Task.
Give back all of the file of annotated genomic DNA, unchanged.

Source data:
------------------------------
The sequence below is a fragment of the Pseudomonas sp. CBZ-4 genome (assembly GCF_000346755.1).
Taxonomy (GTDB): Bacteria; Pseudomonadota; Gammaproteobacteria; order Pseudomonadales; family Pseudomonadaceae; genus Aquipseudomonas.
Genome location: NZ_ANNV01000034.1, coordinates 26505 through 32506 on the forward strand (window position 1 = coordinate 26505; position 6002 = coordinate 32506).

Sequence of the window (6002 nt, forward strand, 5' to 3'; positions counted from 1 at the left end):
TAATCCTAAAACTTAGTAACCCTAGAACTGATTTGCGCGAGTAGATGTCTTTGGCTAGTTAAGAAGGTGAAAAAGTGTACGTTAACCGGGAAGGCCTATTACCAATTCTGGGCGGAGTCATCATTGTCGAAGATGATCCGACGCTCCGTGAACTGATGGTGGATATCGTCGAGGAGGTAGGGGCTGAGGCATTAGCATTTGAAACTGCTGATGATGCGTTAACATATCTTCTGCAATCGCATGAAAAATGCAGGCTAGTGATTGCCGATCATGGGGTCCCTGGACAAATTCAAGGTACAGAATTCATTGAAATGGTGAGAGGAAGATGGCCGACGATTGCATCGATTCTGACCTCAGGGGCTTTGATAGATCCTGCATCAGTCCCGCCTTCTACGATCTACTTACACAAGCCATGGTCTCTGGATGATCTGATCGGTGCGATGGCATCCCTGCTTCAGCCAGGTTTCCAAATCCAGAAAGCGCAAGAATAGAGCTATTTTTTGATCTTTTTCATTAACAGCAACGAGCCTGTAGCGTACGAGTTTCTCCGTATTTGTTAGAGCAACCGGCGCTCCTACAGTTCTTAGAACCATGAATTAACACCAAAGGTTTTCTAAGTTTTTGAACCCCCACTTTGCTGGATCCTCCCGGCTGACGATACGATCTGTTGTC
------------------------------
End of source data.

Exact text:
The sequence below is a fragment of the Pseudomonas sp. CBZ-4 genome (assembly GCF_000346755.1).
Taxonomy (GTDB): Bacteria; Pseudomonadota; Gammaproteobacteria; order Pseudomonadales; family Pseudomonadaceae; genus Aquipseudomonas.
Genome location: NZ_ANNV01000034.1, coordinates 26505 through 32506 on the forward strand (window position 1 = coordinate 26505; position 6002 = coordinate 32506).

Sequence of the window (6002 nt, forward strand, 5' to 3'; positions counted from 1 at the left end):
TAATCCTAAAACTTAGTAACCCTAGAACTGATTTGCGCGAGTAGATGTCTTTGGCTAGTTAAGAAGGTGAAAAAGTGTACGTTAACCGGGAAGGCCTATTACCAATTCTGGGCGGAGTCATCATTGTCGAAGATGATCCGACGCTCCGTGAACTGATGGTGGATATCGTCGAGGAGGTAGGGGCTGAGGCATTAGCATTTGAAACTGCTGATGATGCGTTAACATATCTTCTGCAATCGCATGAAAAATGCAGGCTAGTGATTGCCGATCATGGGGTCCCTGGACAAATTCAAGGTACAGAATTCATTGAAATGGTGAGAGGAAGATGGCCGACGATTGCATCGATTCTGACCTCAGGGGCTTTGATAGATCCTGCATCAGTCCCGCCTTCTACGATCTACTTACACAAGCCATGGTCTCTGGATGATCTGATCGGTGCGATGGCATCCCTGCTTCAGCCAGGTTTCCAAATCCAGAAAGCGCAAGAATAGAGCTATTTTTTGATCTTTTTCATTAACAGCAACGAGCCTGTAGCGTACGAGTTTCTCCGTATTTGTTAGAGCAACCGGCGCTCCTACAGTTCTTAGAACCATGAATTAACACCAAAGGTTTTCTAAGTTTTTGAACCCCCACTTTGCTGGATCCTCCCGGCTGACGATACGATCTGTTGTC